We've been reading much about last week's UTair crash in Siberia. Most of the recent headlines indicate investigators are blaming a failure to deice the plane before departure as the likely cause of the crash. The plane slammed into the ground shortly after taking off and killed 31 people.
That possible failure for a procedure we'd think routine is bad enough. But we also picked up a report last week from a Russian news agency, Russica Izvetia Information, that featured an anonymous "air navigation official" saying that the deicing fluid could have been stolen and sold as car windshield deicer. The agency is a bona-fide news service and publishes a long-running newspaper that dates back to the beginnings of the Soviet era. ("Izvetia" means "delivered messages.)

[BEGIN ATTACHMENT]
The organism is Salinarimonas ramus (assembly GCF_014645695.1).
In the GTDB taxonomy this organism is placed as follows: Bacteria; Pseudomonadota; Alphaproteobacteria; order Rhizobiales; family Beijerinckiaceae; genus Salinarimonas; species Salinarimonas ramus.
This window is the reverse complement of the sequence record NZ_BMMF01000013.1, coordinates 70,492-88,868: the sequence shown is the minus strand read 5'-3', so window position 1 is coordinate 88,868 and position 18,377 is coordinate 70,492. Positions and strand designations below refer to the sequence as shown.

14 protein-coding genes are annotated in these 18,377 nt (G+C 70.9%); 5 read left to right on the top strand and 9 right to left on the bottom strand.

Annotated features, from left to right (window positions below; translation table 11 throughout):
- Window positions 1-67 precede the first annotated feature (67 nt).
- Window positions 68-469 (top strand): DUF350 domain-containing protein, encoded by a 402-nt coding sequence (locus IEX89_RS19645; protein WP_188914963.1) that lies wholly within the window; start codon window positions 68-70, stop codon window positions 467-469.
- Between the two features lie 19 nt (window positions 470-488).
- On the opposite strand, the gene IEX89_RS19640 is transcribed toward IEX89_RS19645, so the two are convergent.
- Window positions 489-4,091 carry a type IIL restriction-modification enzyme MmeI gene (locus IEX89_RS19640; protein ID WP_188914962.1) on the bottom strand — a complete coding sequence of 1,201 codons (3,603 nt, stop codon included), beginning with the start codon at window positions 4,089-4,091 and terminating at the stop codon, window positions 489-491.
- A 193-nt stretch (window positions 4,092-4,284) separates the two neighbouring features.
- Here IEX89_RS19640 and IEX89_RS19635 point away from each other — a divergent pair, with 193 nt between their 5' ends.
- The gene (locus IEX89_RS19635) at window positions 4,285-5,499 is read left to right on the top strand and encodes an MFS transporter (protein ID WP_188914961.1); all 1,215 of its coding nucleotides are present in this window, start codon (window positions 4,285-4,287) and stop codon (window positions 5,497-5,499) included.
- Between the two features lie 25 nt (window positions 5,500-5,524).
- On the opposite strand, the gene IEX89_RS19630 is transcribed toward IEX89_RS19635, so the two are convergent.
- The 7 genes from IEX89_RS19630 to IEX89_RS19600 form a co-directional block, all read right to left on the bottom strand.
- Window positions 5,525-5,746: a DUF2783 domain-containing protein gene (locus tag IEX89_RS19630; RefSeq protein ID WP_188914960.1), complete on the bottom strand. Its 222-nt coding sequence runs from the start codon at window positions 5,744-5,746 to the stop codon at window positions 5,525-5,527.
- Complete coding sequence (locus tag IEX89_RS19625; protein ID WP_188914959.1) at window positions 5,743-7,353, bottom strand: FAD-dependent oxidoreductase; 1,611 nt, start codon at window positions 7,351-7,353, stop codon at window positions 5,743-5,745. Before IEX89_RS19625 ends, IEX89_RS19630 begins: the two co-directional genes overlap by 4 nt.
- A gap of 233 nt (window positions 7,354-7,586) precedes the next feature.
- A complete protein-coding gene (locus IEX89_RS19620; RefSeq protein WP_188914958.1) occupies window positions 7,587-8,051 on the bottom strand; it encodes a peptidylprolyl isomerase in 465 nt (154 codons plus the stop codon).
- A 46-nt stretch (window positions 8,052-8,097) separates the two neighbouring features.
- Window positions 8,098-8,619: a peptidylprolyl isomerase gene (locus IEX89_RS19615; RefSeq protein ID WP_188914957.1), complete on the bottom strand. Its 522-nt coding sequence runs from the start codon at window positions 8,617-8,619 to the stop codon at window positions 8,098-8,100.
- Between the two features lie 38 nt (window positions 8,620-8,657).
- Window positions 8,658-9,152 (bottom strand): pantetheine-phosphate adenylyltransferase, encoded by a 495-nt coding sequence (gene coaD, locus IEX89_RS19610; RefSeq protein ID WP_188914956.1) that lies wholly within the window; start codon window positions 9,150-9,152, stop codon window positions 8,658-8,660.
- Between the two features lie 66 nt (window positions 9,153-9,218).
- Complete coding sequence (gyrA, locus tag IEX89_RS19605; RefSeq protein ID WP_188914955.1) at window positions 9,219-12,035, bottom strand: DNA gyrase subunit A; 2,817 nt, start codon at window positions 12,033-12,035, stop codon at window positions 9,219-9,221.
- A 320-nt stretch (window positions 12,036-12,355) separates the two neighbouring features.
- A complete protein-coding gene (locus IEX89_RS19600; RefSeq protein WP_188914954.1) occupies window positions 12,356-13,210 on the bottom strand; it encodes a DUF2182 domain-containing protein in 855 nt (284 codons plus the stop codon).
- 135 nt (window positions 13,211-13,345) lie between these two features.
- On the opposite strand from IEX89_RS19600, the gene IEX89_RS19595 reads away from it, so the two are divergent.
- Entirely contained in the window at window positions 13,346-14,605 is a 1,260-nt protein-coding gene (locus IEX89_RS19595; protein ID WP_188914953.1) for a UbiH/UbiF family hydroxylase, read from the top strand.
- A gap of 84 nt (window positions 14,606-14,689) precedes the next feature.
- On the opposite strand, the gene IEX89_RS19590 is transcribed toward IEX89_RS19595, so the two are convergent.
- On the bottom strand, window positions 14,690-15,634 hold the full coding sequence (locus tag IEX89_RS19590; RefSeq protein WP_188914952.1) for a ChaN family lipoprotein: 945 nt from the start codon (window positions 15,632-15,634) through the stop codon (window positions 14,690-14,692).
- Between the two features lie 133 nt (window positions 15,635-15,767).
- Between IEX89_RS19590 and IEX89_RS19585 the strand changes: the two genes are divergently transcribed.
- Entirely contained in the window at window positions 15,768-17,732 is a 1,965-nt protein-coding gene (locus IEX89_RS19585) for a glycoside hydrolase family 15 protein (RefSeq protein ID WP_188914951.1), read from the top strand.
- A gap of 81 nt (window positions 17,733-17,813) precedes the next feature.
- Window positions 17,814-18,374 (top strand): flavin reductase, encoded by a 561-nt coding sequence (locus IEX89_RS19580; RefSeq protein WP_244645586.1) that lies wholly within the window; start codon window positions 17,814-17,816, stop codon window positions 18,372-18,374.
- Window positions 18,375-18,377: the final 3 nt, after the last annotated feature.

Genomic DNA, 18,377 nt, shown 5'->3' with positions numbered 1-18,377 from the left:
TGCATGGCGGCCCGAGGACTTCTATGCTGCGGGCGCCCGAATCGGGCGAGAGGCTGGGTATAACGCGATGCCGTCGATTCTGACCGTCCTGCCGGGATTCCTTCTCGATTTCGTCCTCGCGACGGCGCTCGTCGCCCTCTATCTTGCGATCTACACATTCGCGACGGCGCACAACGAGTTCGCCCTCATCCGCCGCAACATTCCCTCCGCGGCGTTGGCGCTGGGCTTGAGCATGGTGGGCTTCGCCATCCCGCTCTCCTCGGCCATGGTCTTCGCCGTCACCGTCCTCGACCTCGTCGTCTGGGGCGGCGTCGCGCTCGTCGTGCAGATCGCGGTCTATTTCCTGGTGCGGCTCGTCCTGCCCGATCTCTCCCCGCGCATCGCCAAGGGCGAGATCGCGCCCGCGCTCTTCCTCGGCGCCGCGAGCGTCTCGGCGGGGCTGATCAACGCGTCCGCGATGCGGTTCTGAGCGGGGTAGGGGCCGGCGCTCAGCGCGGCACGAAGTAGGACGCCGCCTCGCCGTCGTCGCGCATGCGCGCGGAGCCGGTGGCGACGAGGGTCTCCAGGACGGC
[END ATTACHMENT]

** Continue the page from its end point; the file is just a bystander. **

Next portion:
The report says the deicer fluid could have been diluted, bottled and sold on the side of the road. Such counters with blue bottles on highways are not an uncommon sight.
While the official cause of the crash remains to be determined, we've read enough about Russian aviation to not consider the windshield story as just tabloid stuff. Last year, Forbes magazine Russian contributor Julia Ioffe wrote a frightening article, "Why Russia Is The World's Deadliest Place To Fly" at a time when Russian aviation disasters seemed to be a weekly occurrence. You can read that here. And for more insight, here .